It is disingenuous to claim this fee is recuperation of resources because your tax dollars are already supposed to have purchased the work of making public records public. Allowing charges for redactions might even incentivize some records custodians to take more time processing requests.

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Worse, imposing what can easily run to hundreds and even thousands of dollars of redaction costs will make obtaining certain records unaffordable to some requesters, including media outlets that obtain videos as a vital check on law enforcement and corrections workers.

Transparency serves a public good. And the law says there is a presumption these records are public, regardless of who requests them or why they’re making the request.

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Charging individual requesters instead of reallocating resources and taking a closer look at budget priorities sends a dangerous message. The public deserves a system that treats an essential function of government as, well, part of the job.”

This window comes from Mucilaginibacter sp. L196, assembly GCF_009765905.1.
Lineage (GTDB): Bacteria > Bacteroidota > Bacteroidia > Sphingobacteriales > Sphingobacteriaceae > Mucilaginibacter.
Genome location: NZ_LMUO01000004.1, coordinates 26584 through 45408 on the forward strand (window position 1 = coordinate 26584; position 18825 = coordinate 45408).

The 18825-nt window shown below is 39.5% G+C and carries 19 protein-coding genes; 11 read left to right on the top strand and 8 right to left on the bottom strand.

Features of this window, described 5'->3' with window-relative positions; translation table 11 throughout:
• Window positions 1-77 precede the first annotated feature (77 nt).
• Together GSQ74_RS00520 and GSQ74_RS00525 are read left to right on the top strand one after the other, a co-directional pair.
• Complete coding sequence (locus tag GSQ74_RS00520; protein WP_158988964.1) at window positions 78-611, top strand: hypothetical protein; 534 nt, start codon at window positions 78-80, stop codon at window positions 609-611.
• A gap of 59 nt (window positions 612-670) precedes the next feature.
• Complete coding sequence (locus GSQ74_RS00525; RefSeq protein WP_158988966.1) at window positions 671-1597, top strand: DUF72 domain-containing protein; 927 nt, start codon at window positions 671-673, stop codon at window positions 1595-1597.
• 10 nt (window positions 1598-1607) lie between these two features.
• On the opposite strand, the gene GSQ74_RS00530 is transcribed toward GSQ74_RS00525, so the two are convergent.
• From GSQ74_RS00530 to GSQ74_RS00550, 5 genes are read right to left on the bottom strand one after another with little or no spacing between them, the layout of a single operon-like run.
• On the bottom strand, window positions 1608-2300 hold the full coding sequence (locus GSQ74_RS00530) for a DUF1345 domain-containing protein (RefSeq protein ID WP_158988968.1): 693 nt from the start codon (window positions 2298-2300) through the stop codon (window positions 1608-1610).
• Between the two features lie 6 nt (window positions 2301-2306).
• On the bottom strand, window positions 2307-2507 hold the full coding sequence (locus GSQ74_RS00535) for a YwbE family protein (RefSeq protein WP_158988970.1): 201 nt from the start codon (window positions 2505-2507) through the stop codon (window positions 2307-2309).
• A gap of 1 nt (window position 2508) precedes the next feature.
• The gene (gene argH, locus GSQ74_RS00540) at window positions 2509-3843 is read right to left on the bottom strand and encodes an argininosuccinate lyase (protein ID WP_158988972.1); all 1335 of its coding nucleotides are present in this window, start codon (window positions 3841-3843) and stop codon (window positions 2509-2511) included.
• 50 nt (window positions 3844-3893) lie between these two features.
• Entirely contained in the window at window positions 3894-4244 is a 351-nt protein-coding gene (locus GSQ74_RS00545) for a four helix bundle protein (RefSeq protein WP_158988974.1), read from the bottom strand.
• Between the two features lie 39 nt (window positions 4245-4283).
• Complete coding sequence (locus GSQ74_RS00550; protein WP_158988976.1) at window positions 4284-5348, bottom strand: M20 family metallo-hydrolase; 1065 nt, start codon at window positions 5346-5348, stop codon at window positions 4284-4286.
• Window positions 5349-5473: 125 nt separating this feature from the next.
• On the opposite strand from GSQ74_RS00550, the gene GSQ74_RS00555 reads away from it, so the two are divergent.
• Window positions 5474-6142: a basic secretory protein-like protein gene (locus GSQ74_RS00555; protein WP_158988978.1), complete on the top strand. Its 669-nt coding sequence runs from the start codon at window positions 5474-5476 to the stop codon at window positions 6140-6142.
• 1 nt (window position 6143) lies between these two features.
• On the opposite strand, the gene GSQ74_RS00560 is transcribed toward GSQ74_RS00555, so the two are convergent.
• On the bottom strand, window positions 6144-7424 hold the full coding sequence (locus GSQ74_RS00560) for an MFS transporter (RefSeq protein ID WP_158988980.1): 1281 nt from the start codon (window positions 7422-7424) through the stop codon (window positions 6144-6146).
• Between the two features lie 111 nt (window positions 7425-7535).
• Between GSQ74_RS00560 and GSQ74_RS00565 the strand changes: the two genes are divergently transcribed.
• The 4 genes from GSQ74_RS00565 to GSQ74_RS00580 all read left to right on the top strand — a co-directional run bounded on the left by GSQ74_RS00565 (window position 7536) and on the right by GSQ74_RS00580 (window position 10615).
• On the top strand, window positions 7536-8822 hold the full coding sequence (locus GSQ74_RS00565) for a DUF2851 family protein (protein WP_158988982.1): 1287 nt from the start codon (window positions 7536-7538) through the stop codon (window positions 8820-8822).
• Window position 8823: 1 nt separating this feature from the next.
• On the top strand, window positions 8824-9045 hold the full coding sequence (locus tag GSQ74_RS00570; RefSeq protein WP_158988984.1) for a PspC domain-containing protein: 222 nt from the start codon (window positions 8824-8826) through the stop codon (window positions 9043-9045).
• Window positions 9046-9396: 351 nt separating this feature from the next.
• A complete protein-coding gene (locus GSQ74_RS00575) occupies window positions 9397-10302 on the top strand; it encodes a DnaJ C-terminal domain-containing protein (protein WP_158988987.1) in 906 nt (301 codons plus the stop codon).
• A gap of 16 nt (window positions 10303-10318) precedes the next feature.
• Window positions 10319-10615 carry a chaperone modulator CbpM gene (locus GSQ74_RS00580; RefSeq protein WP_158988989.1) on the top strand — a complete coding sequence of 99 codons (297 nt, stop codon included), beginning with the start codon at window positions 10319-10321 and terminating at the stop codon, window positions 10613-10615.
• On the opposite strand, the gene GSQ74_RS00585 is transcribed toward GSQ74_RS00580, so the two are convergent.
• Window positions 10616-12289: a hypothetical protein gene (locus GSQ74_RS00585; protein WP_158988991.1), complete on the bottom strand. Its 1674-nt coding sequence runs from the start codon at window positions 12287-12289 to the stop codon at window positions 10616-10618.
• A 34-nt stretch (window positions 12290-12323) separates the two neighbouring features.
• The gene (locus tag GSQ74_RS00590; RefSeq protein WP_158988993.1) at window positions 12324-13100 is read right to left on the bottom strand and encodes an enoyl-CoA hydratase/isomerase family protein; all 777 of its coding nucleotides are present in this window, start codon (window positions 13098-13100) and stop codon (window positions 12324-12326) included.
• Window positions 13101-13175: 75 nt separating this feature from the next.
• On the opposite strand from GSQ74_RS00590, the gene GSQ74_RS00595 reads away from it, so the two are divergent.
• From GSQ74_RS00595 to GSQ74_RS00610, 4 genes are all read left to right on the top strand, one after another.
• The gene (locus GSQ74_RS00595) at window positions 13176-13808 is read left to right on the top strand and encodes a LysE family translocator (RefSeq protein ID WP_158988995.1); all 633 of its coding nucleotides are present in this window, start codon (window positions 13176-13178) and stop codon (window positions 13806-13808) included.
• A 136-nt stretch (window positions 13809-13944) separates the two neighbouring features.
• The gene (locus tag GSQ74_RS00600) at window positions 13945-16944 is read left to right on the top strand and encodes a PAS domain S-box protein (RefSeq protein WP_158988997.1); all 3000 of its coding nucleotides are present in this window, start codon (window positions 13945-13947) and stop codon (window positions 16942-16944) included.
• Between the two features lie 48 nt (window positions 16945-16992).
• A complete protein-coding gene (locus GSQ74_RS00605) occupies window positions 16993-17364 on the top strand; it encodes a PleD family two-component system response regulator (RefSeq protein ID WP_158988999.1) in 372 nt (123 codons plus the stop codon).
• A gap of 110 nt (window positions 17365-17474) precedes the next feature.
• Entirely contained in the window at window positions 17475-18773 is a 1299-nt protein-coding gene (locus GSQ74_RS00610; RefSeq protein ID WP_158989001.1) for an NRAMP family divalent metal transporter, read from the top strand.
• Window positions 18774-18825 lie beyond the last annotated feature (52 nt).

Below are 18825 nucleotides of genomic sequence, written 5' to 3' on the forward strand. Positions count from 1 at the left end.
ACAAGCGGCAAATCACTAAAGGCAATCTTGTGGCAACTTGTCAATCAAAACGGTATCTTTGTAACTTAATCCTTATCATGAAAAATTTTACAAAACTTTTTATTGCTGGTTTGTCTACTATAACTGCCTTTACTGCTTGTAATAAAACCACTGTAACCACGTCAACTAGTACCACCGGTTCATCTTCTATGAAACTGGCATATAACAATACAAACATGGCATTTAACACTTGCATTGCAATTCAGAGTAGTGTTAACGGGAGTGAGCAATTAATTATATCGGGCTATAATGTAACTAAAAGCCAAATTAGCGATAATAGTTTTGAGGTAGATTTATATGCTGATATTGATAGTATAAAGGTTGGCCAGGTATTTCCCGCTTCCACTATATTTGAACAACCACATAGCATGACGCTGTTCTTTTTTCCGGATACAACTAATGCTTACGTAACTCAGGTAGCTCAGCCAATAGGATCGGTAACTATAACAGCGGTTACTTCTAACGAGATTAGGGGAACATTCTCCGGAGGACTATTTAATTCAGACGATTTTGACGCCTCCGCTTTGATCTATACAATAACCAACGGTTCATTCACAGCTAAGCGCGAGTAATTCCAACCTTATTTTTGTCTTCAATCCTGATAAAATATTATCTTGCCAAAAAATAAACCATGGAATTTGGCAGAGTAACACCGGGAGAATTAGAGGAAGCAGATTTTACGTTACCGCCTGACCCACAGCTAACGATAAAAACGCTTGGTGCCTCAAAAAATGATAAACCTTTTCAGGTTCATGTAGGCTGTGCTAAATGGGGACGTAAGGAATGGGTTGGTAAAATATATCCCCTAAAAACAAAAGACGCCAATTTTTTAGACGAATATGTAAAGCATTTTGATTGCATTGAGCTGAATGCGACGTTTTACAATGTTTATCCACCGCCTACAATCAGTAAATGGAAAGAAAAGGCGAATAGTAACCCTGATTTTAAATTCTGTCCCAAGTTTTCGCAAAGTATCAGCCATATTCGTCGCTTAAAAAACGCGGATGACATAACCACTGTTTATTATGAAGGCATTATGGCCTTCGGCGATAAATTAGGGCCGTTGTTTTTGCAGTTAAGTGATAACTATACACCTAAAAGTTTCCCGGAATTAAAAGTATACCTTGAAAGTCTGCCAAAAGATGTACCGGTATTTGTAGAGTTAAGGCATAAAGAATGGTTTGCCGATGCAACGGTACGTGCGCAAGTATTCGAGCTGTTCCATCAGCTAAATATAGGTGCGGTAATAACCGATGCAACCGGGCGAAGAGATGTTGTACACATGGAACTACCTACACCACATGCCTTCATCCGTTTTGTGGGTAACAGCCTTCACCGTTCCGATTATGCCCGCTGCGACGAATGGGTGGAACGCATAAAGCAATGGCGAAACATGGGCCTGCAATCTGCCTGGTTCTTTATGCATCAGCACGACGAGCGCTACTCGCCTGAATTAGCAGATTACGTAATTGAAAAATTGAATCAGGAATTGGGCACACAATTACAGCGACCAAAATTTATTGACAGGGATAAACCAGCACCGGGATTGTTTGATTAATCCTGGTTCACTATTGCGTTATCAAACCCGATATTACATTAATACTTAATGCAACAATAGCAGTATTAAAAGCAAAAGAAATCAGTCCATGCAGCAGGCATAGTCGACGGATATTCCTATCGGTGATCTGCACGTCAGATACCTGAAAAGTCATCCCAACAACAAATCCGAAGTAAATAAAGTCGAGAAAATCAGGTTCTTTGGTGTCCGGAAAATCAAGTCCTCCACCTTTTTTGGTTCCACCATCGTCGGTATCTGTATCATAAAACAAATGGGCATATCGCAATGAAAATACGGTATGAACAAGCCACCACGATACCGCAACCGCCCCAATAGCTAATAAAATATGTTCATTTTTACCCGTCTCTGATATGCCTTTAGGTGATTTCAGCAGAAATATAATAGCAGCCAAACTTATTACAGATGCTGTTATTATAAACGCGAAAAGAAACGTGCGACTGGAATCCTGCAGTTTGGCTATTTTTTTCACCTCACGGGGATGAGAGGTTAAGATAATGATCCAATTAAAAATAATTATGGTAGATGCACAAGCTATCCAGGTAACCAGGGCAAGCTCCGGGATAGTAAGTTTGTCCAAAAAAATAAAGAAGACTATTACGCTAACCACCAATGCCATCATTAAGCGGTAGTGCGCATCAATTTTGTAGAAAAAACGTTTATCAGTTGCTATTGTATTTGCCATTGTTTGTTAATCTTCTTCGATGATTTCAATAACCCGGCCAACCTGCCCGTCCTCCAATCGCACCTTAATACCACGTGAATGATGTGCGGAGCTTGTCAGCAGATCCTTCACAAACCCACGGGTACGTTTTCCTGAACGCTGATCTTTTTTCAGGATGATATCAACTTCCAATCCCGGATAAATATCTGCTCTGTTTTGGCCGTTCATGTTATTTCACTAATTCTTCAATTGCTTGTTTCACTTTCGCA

There are also many oversights that this bill rushed past without giving any thought to. What about people who use their right to request footage anonymously? How will that work? Some people can get 10 videos free per year. If KCE wants 30 per year, we can just ask for 10 ourselves, and then other people to make the requests and have them provide us with the video – 10 per person? What about the media? Do they count as people that will benefit financially from the footage? If KCE gets a video and pays for it, then Fox6 asks for the same video, do they have to pay again for the redactions, or is it free for them?

Lobbyists Supporting SB 789 are:

Badger State Sheriff’s Association
Milwaukee Police Association
Wisconsin Chiefs of Police Association Inc
Wisconsin Professional Police Association
Wisconsin Sheriffs and Deputy Sheriffs Association
Wisconsin State Lodge Fraternal Order of Police

Notice anything common here? The police don’t want you to have their body-cam footage. This is just further evidence of what a lot of us think day-to day – neither republicans not democrats give a shit about police transparency. They care about their lobbyists.

Tom Kamenick, President & Founder -The Wisconsin Transparency Project

Tom Tamenick, the president & founder of The Wisconsin Transparency Project has won several public records lawsuits for KCE. He is against SB 789: